Fiat

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On March 25 the Church celebrates the Solemnity of the Annunciation of the Lord, the mystery wherein God takes on flesh and comes to dwell in the womb of Mary. This mystery has always had a special place in Catholic devotion and piety, not only because of Jesus’ incarnation, the truth that God put on flesh and became man in Jesus Christ, but also to honor Mary’s role in this whole drama we call Salvation History. That despite her confusion and the plans she may have had for her life, Mary gave her fiat, her total and complete yes, to her role in God’s plan of salvation.
 
In my own life, I have found that this mystery of the Annunciation holds within it all that we need to respond to God’s invitation to become Saints. God is always calling people. In unique and varied ways of course, but fundamentally, the call is the same: God is calling all of us to a life lived in radical union with Him. That is essentially who a Saint is, someone who lives a transformed life in union with God. We were created for this union and until we direct our hearts and lives to Him, the restlessness that marks the human experience will continue.
 
Mary made space in her life to hear and respond to this invitation of God. Her yes was so total, her heart so open, her life so disposed, and her union so fruitful that it literally gave birth to God. What Mary models for us in this Annunciation of the Lord, is what all of us are called to in our own lives. You and I both are called to make space in our lives for God and to dispose ourselves to encounter Him in prayer. To surrender our own plans, hopes and desires to Him trusting that in his own time he will reveal His plan for our lives. In short, to be radically abandoned to the will of God.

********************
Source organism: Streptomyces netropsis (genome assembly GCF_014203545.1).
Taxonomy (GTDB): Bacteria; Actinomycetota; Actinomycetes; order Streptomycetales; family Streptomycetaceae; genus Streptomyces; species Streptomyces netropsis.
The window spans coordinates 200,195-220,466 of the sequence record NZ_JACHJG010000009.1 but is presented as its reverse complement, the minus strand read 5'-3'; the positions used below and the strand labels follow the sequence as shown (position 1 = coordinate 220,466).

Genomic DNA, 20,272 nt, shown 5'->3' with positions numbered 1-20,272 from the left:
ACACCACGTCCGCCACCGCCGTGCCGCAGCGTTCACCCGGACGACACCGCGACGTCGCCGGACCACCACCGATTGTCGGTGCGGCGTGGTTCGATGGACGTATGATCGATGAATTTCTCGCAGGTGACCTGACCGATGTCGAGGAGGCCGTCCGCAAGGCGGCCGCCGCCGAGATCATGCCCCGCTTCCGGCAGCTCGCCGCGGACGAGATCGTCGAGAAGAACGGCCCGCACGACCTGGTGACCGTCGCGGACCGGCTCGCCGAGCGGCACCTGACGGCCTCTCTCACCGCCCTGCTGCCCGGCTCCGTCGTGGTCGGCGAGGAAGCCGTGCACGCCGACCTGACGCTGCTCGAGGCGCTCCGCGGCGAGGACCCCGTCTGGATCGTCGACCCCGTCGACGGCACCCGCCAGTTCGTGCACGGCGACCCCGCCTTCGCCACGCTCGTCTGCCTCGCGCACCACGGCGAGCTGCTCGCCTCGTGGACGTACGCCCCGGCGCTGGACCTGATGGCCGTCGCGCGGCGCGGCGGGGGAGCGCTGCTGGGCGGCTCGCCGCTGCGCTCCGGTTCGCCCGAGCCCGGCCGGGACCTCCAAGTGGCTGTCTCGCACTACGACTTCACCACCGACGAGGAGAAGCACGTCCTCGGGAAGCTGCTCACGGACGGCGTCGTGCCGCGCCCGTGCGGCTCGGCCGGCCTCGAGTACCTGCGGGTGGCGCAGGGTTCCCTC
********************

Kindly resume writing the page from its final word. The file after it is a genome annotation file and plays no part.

Every year I take the opportunity of the Solemnity of the Annunciation to reflect once again on one of my favorite poems, “I sing of a Maiden” written by Redemptorist priest Msgr. John Duffy. This poem describes the world the morning after the Annunciation and I think beautifully captures this strange event, when the Creator of the universe waited for Mary to give her consent. Here’s a small excerpt:
 
A new awareness in her body when she stirred,
A sense of Light within her virgin gloom:
She was the Mother of the wandering Word, 
Little and terrifying in her laboring womb.
And nothing would again be casual and small,
But everything with light invested, overspilled
With terror and divinity, the dawn, the first bird's call, 
The silhouetted pitcher waiting to be filled.
 
“I Sing of a Maiden” by Rev. John Duffy, C.S.s.R.
 
Dear Lord, like Mary give us the grace to see and respond to your presence in our lives. Help us to be aware of the work of the Holy Spirit in our midst and to allow your presence to dwell in us, so as to give birth to you in the world. Encounter us. Make us different. Overspill in us. May we never be the same again. Amen. 

Sefanit MekonnenComment